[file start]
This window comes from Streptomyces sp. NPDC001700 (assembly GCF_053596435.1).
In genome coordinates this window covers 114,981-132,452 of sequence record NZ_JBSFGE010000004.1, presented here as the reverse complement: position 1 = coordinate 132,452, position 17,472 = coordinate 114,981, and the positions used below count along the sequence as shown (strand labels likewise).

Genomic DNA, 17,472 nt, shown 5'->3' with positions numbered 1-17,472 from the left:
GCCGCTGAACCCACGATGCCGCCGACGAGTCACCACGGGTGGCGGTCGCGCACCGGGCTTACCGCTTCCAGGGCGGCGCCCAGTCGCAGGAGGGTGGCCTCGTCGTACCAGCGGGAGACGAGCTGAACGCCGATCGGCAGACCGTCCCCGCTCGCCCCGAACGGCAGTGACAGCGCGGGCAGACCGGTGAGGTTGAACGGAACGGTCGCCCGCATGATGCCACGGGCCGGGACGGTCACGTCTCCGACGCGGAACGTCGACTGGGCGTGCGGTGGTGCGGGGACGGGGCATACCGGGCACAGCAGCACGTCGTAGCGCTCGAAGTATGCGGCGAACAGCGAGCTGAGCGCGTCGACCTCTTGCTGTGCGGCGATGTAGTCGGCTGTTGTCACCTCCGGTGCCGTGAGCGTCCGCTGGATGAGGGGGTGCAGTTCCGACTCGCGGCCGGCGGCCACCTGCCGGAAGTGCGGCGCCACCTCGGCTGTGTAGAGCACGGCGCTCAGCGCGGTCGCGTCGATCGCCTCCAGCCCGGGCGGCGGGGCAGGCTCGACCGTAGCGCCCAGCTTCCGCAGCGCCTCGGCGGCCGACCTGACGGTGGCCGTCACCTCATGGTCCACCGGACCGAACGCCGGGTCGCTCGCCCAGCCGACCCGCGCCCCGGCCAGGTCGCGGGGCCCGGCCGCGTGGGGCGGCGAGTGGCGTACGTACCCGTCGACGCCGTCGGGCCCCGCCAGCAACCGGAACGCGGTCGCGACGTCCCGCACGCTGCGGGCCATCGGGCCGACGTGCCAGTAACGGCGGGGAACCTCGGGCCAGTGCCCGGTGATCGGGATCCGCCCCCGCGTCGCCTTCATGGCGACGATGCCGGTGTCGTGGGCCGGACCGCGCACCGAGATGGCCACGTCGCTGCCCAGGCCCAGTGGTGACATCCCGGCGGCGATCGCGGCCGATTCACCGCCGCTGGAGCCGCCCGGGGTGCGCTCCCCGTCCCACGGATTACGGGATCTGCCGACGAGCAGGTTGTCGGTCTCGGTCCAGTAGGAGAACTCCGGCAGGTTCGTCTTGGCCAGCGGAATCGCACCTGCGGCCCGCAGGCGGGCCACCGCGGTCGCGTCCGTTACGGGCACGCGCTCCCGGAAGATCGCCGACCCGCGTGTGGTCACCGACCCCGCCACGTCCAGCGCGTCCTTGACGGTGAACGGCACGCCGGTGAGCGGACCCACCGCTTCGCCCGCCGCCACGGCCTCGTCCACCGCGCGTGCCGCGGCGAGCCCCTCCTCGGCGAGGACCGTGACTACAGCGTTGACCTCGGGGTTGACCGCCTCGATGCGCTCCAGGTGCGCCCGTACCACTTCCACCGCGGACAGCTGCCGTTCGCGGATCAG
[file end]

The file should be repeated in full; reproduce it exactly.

This window comes from Streptomyces sp. NPDC001700 (assembly GCF_053596435.1).
In genome coordinates this window covers 114,981-132,452 of sequence record NZ_JBSFGE010000004.1, presented here as the reverse complement: position 1 = coordinate 132,452, position 17,472 = coordinate 114,981, and the positions used below count along the sequence as shown (strand labels likewise).

Genomic DNA, 17,472 nt, shown 5'->3' with positions numbered 1-17,472 from the left:
GCCGCTGAACCCACGATGCCGCCGACGAGTCACCACGGGTGGCGGTCGCGCACCGGGCTTACCGCTTCCAGGGCGGCGCCCAGTCGCAGGAGGGTGGCCTCGTCGTACCAGCGGGAGACGAGCTGAACGCCGATCGGCAGACCGTCCCCGCTCGCCCCGAACGGCAGTGACAGCGCGGGCAGACCGGTGAGGTTGAACGGAACGGTCGCCCGCATGATGCCACGGGCCGGGACGGTCACGTCTCCGACGCGGAACGTCGACTGGGCGTGCGGTGGTGCGGGGACGGGGCATACCGGGCACAGCAGCACGTCGTAGCGCTCGAAGTATGCGGCGAACAGCGAGCTGAGCGCGTCGACCTCTTGCTGTGCGGCGATGTAGTCGGCTGTTGTCACCTCCGGTGCCGTGAGCGTCCGCTGGATGAGGGGGTGCAGTTCCGACTCGCGGCCGGCGGCCACCTGCCGGAAGTGCGGCGCCACCTCGGCTGTGTAGAGCACGGCGCTCAGCGCGGTCGCGTCGATCGCCTCCAGCCCGGGCGGCGGGGCAGGCTCGACCGTAGCGCCCAGCTTCCGCAGCGCCTCGGCGGCCGACCTGACGGTGGCCGTCACCTCATGGTCCACCGGACCGAACGCCGGGTCGCTCGCCCAGCCGACCCGCGCCCCGGCCAGGTCGCGGGGCCCGGCCGCGTGGGGCGGCGAGTGGCGTACGTACCCGTCGACGCCGTCGGGCCCCGCCAGCAACCGGAACGCGGTCGCGACGTCCCGCACGCTGCGGGCCATCGGGCCGACGTGCCAGTAACGGCGGGGAACCTCGGGCCAGTGCCCGGTGATCGGGATCCGCCCCCGCGTCGCCTTCATGGCGACGATGCCGGTGTCGTGGGCCGGACCGCGCACCGAGATGGCCACGTCGCTGCCCAGGCCCAGTGGTGACATCCCGGCGGCGATCGCGGCCGATTCACCGCCGCTGGAGCCGCCCGGGGTGCGCTCCCCGTCCCACGGATTACGGGATCTGCCGACGAGCAGGTTGTCGGTCTCGGTCCAGTAGGAGAACTCCGGCAGGTTCGTCTTGGCCAGCGGAATCGCACCTGCGGCCCGCAGGCGGGCCACCGCGGTCGCGTCCGTTACGGGCACGCGCTCCCGGAAGATCGCCGACCCGCGTGTGGTCACCGACCCCGCCACGTCCAGCGCGTCCTTGACGGTGAACGGCACGCCGGTGAGCGGACCCACCGCTTCGCCCGCCGCCACGGCCTCGTCCACCGCGCGTGCCGCGGCGAGCCCCTCCTCGGCGAGGACCGTGACTACAGCGTTGACCTCGGGGTTGACCGCCTCGATGCGCTCCAGGTGCGCCCGTACCACTTCCACCGCGGACAGCTGCCGTTCGCGGATCAG